Guitar players out there: Do you ignore vocals and remember only riffs?  Drummers: Do you ever recall anything other than how tight some dude’s snare is?  Singers: Do you ever listen to Attila Csihar and despair, knowing that nothing you ever produce with your vocal cords will match that level of depravity?
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In some other random news:

– Red Harvest has broken up, and that just bums me the fuck out.  For my money, nobody out there did cold, antisocial industrial metal better, and they will be sorely missed.  See the band’s Myspace for details.  To help you through the grieving process, check out some official live clips from their 20th anniversary show last year.  Four songs from the show are available here.

– Neurosis has just put out an official live album, capturing their performance at Roadburn in 2007.  It is available from Neurot Recordings at this location.  Go, give yourself to the rising.

– Across Tundras have a new album out, and it’s cheap from their webstore.  I absolutely LOVE their first full-length, Dark Songs of the Prairie (probably the best replacement for the sorely-missed Gault), but I haven’t followed any of the intervening releases.  I’ve just ordered my copy, though, and will gladly report in due time.  Here’s to hoping for more doomed-out Americana.

– Devin Townsend finally announced more tour dates on his upcoming headlining tour, including a fervently hoped-for (by me, at least) stop in Chicago in November.  FUCK YES.  Ahem.  Check out the full list of tour dates here, and do not miss this heavy metal wizard if he’s swinging through your stomping grounds.

That’s all for now, friends.  Be good to each other, and please have a very heavy metal Wednesday.

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The Terrible Airplane, 2013 (2010)

The Future Is Now

The Terrible Airplane is a two-piece band from Kansas, formed by brothers Mark (guitar, vocals) and Todd Woolard (drums).  Their newest release is the full-length album 2013, on which they ply a somewhat unique blend of 90s-styled noise rock with post-hardcore flourishes and a taut, instrumental minimalism.

The vocals affect a number of different styles throughout the record, from a very loose 1990s rock croon, to a more impassioned tenor pitch occasionally reminiscent of Mike Scalzi (of the Lord Weird Slough Feg and Hammers Of Misfortune), to an impressively throaty hardcore bellow.

The instrumental approach seems to have the greatest affinity for the Amphetamine Reptile school of noise rock, flitting between straight-ahead rock and slightly angular metallic riffing.  Imagine the sounds of Helmet, Unsane, or even Melvins and The Jesus Lizard (albeit at their least bizarre), and you’re well on your way to grasping the sound of The Terrible Airplane.

Still, we’re not talking about some nostalgia act, here.  The band are at their best when taut, tension-building instrumental sections proceed measuredly, twitchingly, to their inevitable metallic payoff.  These sections work not by virtue of instrumental virtuosity (you’ll find no fretboard fireworks here), but rather through the patient pacing of their minimalist attack.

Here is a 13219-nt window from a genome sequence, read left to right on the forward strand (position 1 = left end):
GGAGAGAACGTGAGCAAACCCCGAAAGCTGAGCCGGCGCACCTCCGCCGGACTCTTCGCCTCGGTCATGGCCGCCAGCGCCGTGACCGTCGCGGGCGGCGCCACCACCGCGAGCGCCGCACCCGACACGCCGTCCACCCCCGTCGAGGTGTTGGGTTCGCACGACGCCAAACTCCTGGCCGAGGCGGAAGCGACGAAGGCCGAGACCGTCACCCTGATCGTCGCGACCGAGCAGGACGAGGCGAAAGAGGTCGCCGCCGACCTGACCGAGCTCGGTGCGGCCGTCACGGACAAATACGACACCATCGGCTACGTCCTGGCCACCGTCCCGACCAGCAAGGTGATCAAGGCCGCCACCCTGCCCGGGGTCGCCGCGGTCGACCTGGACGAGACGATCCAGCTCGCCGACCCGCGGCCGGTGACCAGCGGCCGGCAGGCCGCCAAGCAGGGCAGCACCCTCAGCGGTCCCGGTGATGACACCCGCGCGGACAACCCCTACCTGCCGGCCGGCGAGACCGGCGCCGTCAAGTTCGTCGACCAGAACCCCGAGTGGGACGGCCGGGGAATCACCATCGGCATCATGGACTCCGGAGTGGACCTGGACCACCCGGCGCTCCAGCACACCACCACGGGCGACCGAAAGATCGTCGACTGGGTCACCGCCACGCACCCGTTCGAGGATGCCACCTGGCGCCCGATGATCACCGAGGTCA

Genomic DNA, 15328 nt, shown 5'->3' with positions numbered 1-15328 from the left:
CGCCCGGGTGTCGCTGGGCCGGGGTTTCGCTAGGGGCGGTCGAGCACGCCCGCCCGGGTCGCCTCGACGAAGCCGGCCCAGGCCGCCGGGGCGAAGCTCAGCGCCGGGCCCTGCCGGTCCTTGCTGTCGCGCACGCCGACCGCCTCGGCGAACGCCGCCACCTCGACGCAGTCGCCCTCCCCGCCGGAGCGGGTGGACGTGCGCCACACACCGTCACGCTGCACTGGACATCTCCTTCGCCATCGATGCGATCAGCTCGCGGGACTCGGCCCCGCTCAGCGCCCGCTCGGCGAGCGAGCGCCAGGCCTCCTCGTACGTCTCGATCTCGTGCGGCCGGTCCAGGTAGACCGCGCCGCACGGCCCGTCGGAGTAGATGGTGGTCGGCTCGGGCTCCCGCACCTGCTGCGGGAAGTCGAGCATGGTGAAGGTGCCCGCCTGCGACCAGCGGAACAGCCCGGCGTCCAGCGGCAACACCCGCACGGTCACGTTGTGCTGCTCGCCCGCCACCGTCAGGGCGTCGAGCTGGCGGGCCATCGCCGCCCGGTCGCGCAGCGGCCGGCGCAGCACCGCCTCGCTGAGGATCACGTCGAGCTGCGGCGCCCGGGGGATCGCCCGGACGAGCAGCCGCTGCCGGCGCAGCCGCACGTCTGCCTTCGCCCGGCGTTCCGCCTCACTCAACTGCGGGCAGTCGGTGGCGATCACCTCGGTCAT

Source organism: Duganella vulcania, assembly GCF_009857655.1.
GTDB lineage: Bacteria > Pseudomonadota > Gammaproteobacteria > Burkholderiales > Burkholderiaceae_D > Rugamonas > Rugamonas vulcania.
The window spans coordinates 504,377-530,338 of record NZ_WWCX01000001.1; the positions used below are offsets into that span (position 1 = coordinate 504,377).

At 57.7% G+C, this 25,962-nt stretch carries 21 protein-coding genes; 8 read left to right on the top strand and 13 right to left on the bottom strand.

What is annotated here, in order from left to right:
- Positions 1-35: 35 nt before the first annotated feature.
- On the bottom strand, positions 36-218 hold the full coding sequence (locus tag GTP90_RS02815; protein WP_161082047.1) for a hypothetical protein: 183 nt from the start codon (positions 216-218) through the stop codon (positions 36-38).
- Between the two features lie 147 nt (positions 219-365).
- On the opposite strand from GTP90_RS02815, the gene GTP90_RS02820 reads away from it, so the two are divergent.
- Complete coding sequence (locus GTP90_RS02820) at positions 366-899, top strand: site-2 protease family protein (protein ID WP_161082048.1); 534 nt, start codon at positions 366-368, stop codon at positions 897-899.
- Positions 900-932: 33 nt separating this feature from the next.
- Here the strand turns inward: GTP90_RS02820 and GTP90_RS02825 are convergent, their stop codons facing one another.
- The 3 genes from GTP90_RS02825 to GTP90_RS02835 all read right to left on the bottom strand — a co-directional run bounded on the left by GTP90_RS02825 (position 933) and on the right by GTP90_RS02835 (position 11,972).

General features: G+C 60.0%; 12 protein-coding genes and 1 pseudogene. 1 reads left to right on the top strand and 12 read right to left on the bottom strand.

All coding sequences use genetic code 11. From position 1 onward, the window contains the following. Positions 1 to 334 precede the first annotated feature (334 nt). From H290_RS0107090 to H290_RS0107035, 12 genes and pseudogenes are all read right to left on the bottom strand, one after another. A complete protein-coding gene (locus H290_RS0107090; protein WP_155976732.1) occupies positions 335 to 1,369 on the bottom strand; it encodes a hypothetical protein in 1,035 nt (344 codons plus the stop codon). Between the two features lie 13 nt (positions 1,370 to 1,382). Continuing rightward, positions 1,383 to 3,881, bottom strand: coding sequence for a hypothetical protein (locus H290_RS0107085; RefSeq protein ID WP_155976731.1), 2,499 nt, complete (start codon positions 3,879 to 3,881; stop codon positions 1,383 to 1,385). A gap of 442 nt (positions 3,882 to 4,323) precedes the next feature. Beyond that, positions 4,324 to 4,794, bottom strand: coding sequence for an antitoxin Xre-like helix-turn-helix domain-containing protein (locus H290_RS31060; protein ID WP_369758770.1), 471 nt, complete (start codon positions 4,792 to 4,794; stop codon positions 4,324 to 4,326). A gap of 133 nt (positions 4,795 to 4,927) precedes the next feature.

A few places on the record even approach the dynamics of everyone’s favorite post-metal luminaries such as Neurosis and Isis, although the muted production keeps the sound closer to the rock/hardcore side of the auditory continuum.  This is the case on “Projected Trajectory” and, especially, the 9+ minutes of “Efficiency Deficient,” the latter of which is, for my money, the best song of the bunch.

As far as other individual songs go, the vocal chants in “Television” show The Terrible Airplane at their most Melvins-ish (think especially of the double-tracked vocals throughout much of Melvins’ recent album Nude With Boots).  “Radio Song,” at a mere 1:30, is clearly intended somewhat ironically, though the fact that it sounds like nothing else so much as Soul Coughing attempting a cover of Nirvana circa Bleach muddies the ironic waters more than a little.

Moments like this inform one of my main criticisms of this record.  Every now and then, such as on “Radio Song,” and, particularly, the mellower sections of “Roleplaying the Audience,” the band veers too close to the blandness of 90s alternative rock for my comfort.*  This only crops up occasionally throughout the album, though, so it remains something of a minor nuisance.

One of the strongest showings on here is the relatively brief instrumental “Pandameet.”  Its sinuous take on song composition works very much to its advantage, jumping back and forth between off-kilter and straight-ahead rock rhythms quite deftly.  In general, however, I think the band is at its most effective when they really stretch out, as on the above-mentioned “Efficiency Deficient.”  The tune starts off noisy before falling back into a ruthlessly minimal quiet section, and eventually crashes its way back with waves of slow, crushing stomp.  It’s at moments like this that I really want to hear things through a fuller production (adding a second guitar wouldn’t hurt, either); this song could be absolutely fucking massive, where here such potential remains somewhat implicit.